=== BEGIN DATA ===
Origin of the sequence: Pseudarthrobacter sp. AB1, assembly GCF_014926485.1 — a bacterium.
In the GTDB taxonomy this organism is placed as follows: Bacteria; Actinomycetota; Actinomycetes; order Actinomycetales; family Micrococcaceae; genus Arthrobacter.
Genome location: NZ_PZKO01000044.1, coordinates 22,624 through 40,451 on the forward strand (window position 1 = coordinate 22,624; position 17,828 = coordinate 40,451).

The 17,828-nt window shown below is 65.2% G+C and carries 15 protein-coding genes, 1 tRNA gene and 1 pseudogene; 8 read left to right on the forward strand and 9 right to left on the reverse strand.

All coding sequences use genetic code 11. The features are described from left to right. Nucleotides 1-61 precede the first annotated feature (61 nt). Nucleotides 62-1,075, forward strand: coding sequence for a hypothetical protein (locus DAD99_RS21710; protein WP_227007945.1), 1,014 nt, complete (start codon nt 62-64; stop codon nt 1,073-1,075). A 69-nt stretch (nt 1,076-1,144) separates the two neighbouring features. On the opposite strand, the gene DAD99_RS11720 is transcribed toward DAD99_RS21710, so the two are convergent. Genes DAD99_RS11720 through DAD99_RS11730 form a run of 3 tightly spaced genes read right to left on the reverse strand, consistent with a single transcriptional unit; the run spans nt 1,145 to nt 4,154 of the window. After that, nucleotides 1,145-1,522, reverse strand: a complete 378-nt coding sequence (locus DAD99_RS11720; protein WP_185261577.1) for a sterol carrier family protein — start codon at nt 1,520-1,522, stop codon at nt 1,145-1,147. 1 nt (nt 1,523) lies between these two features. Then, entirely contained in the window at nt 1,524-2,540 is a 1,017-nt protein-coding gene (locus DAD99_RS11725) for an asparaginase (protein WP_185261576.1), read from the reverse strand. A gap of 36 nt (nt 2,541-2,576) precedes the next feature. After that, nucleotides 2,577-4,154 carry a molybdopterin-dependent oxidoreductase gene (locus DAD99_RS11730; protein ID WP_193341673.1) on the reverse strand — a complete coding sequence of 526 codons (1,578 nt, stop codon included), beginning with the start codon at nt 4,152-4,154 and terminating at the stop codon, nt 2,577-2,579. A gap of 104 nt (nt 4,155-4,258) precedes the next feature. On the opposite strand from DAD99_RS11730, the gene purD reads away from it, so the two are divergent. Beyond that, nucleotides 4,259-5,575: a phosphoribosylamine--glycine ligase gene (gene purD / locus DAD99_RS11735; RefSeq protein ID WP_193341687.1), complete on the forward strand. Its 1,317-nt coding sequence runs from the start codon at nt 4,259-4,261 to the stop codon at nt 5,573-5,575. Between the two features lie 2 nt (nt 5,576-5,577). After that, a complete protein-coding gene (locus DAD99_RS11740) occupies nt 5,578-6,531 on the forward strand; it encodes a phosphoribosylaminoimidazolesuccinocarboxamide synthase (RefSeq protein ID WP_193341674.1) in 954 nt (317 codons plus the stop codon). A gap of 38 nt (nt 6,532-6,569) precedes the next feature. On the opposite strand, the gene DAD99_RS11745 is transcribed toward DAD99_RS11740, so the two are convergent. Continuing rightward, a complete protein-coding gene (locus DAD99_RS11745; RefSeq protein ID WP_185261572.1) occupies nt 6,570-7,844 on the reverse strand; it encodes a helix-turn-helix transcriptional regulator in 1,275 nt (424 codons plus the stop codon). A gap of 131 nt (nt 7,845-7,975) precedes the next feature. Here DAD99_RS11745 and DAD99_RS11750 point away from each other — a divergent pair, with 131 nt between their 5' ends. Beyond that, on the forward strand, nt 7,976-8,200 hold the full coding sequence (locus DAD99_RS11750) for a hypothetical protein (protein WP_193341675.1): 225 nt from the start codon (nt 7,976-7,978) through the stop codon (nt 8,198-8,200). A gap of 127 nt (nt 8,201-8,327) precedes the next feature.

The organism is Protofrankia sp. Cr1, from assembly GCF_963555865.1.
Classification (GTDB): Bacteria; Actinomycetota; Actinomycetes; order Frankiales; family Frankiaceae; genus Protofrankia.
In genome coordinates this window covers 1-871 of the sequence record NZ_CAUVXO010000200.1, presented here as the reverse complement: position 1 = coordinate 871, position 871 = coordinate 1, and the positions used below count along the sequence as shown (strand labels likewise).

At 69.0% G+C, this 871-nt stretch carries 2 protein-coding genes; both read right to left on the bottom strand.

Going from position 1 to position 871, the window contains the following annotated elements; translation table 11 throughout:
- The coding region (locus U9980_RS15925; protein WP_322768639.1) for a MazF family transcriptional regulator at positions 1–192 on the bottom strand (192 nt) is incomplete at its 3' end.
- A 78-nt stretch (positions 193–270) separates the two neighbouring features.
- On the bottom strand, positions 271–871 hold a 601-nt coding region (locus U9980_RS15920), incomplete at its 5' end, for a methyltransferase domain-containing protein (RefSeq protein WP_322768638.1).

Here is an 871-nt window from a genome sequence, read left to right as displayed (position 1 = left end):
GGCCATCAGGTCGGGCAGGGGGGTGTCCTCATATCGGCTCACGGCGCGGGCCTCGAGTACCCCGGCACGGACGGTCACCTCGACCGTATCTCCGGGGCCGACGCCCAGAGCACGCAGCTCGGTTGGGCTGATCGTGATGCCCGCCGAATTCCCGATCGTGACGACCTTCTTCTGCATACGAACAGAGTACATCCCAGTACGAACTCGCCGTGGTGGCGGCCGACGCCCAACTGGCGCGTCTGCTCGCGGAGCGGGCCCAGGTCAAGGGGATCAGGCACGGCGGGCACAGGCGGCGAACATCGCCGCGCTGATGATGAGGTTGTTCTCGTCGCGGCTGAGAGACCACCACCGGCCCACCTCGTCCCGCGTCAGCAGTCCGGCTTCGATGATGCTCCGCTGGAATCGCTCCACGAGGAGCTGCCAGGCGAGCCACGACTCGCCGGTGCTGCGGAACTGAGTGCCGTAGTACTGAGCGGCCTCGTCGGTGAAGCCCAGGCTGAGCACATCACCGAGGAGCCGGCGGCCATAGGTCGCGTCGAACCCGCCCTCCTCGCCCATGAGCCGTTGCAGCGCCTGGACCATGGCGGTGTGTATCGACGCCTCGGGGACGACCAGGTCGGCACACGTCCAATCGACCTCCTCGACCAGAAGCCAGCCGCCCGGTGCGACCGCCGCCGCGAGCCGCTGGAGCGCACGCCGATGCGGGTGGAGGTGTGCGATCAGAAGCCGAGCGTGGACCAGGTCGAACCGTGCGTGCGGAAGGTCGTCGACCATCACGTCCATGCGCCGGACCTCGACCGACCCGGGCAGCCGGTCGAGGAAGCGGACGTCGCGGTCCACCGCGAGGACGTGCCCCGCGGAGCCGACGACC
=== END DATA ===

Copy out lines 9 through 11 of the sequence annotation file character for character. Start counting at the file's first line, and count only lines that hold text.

At 69.0% G+C, this 871-nt stretch carries 2 protein-coding genes; both read right to left on the bottom strand.

Going from position 1 to position 871, the window contains the following annotated elements; translation table 11 throughout:
- The coding region (locus U9980_RS15925; protein WP_322768639.1) for a MazF family transcriptional regulator at positions 1–192 on the bottom strand (192 nt) is incomplete at its 3' end.